By Katrina Stroedecke
For most first-year college students, moving out is the first step towards a new life. For instance, when entering college, a student may live away from their parents, buy their own groceries, and create their own schedule and life. As a person slowly moves into the first years of true adulthood, where they live is an important factor to consider. Thus, the question is posed- where is the best place to live?
Living in a dorm is the easiest way to acclimate to campus life. However, many upperclassmen desire to eventually move off campus and get their own apartment. So, what are the positives and negatives of living on versus off campus?
There is something to be said about living in a college dorm. It places a person in the middle of campus life. When a student is in the middle of campus life, it makes it much easier to become involved in the community. Starting with a roommate, meeting people in dorm buildings and other commonplace habits, such as grabbing late-night meals in the cafeteria, gives dormers the opportunity to easily branch out and meet new people. Likewise, I think we can all agree that taking an 8am class is much more desirable when it is just a three minute walk across the Green and not a 30 minute commute sitting in traffic. Even further, living on-campus means that a person does not have to worry about paying for separate utilities, such as water, heat, or internet.
However, living off campus has benefits as well. The space itself is bigger, and some units might even have their own private bathroom and/or kitchen. Having a room to yourself also means more privacy, as well as personal place to study and not be interrupted. This personal space also gives someone the chance to become independent. Whether this is through buying groceries or calling the plumber, taking these small steps while still in college gives a person the time to learn and figure out what works best for them. But having these responsibilities include saving money and probably getting a job to pay rent. Additionally, living in your own apartment space means that there are no mandated rules. Thus, a person does not have to worry about RAs coming to knock on your door if you have music playing at 2am.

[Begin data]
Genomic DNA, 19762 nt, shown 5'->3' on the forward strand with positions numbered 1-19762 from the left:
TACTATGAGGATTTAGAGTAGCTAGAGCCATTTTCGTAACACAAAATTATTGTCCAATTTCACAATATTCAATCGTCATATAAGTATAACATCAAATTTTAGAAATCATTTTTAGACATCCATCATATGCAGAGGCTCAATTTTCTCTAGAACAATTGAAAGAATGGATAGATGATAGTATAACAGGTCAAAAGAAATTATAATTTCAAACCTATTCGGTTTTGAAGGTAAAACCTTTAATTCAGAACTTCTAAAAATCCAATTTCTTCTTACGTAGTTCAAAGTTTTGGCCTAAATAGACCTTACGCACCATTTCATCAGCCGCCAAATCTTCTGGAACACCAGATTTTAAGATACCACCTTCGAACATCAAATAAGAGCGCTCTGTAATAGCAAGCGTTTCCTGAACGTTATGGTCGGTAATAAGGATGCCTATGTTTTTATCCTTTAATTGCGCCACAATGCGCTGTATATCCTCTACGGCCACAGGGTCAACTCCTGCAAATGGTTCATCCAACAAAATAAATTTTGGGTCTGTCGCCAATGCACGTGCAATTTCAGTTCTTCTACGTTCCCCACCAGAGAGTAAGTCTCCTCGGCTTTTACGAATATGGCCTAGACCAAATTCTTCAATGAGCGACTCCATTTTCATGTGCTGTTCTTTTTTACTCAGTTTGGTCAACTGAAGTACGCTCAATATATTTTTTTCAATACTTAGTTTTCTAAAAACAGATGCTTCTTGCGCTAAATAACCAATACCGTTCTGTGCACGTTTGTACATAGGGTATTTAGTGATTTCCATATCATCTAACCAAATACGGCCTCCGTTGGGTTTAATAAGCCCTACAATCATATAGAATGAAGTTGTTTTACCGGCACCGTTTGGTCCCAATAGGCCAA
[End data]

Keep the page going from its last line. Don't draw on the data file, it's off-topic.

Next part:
While it is great to have all of this personal space to yourself, a person may start to feel detached from their friends depending on where they live off-campus, which can affect how someone spends their time. Similarly, having the responsibility of paying rent will possibly lead to the necessity of acquiring a job. Depending on their schedule, someone who lives off campus may be exhausted after a busy day of classes and work, making hanging out with friends even less appealing. As such, not having friends living right next door can change how someone socializes with their peers. For example, if someone needs to walk ten minutes to an apartment, they may start to leave campus earlier to avoiding walking home in the dark rather than hanging out with friends.
Overall, living on-campus and off-campus both have their perks. For dormers, it is extremely easy to become involved in the community and socialize. Meanwhile, living off-campus eliminates having to abide by the university’s housing rules and helps someone become more independent. Thus, with both options having their upsides, it is truly up to you to figure out what living situation works best for you!
Contact Trina at email@example.com